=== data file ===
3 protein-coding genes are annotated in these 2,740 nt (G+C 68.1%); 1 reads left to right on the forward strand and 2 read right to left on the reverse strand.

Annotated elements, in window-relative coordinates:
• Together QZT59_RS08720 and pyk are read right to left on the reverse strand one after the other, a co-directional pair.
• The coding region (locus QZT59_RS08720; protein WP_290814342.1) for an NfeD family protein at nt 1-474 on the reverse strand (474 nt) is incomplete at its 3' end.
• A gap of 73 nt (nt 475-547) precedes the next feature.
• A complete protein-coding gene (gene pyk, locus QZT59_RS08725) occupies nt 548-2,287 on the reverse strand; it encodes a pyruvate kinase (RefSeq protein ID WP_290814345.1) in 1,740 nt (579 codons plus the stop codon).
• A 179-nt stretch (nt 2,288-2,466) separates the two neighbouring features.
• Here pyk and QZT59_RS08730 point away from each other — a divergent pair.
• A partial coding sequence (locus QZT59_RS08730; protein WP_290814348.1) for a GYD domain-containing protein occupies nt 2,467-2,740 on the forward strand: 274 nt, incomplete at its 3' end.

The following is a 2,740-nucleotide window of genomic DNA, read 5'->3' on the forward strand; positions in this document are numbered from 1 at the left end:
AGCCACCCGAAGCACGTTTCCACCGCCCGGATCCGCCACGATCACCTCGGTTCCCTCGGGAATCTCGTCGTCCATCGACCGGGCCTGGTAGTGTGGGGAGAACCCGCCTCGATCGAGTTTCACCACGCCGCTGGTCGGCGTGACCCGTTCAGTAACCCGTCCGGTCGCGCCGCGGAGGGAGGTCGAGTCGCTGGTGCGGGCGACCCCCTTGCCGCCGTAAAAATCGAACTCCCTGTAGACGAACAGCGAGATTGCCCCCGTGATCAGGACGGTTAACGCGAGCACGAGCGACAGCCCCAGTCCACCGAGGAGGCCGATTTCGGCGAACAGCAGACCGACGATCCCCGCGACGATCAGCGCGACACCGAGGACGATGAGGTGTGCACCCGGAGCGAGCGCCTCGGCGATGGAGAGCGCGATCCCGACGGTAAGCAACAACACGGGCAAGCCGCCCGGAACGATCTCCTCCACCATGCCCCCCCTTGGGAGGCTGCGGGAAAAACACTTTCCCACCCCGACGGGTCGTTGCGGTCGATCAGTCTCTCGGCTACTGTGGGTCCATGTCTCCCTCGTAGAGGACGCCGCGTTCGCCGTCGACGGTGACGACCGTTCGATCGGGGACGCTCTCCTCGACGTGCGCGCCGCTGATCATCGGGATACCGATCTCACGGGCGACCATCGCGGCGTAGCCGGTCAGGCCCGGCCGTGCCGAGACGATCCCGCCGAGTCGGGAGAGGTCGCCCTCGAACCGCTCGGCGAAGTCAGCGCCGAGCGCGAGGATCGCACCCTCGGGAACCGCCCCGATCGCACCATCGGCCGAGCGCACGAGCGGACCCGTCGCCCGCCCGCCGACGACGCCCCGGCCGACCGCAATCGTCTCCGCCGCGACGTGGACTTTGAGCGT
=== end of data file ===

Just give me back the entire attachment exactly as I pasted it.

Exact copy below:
3 protein-coding genes are annotated in these 2,740 nt (G+C 68.1%); 1 reads left to right on the forward strand and 2 read right to left on the reverse strand.

Annotated elements, in window-relative coordinates:
• Together QZT59_RS08720 and pyk are read right to left on the reverse strand one after the other, a co-directional pair.
• The coding region (locus QZT59_RS08720; protein WP_290814342.1) for an NfeD family protein at nt 1-474 on the reverse strand (474 nt) is incomplete at its 3' end.
• A gap of 73 nt (nt 475-547) precedes the next feature.
• A complete protein-coding gene (gene pyk, locus QZT59_RS08725) occupies nt 548-2,287 on the reverse strand; it encodes a pyruvate kinase (RefSeq protein ID WP_290814345.1) in 1,740 nt (579 codons plus the stop codon).
• A 179-nt stretch (nt 2,288-2,466) separates the two neighbouring features.
• Here pyk and QZT59_RS08730 point away from each other — a divergent pair.
• A partial coding sequence (locus QZT59_RS08730; protein WP_290814348.1) for a GYD domain-containing protein occupies nt 2,467-2,740 on the forward strand: 274 nt, incomplete at its 3' end.

The following is a 2,740-nucleotide window of genomic DNA, read 5'->3' on the forward strand; positions in this document are numbered from 1 at the left end:
AGCCACCCGAAGCACGTTTCCACCGCCCGGATCCGCCACGATCACCTCGGTTCCCTCGGGAATCTCGTCGTCCATCGACCGGGCCTGGTAGTGTGGGGAGAACCCGCCTCGATCGAGTTTCACCACGCCGCTGGTCGGCGTGACCCGTTCAGTAACCCGTCCGGTCGCGCCGCGGAGGGAGGTCGAGTCGCTGGTGCGGGCGACCCCCTTGCCGCCGTAAAAATCGAACTCCCTGTAGACGAACAGCGAGATTGCCCCCGTGATCAGGACGGTTAACGCGAGCACGAGCGACAGCCCCAGTCCACCGAGGAGGCCGATTTCGGCGAACAGCAGACCGACGATCCCCGCGACGATCAGCGCGACACCGAGGACGATGAGGTGTGCACCCGGAGCGAGCGCCTCGGCGATGGAGAGCGCGATCCCGACGGTAAGCAACAACACGGGCAAGCCGCCCGGAACGATCTCCTCCACCATGCCCCCCCTTGGGAGGCTGCGGGAAAAACACTTTCCCACCCCGACGGGTCGTTGCGGTCGATCAGTCTCTCGGCTACTGTGGGTCCATGTCTCCCTCGTAGAGGACGCCGCGTTCGCCGTCGACGGTGACGACCGTTCGATCGGGGACGCTCTCCTCGACGTGCGCGCCGCTGATCATCGGGATACCGATCTCACGGGCGACCATCGCGGCGTAGCCGGTCAGGCCCGGCCGTGCCGAGACGATCCCGCCGAGTCGGGAGAGGTCGCCCTCGAACCGCTCGGCGAAGTCAGCGCCGAGCGCGAGGATCGCACCCTCGGGAACCGCCCCGATCGCACCATCGGCCGAGCGCACGAGCGGACCCGTCGCCCGCCCGCCGACGACGCCCCGGCCGACCGCAATCGTCTCCGCCGCGACGTGGACTTTGAGCGT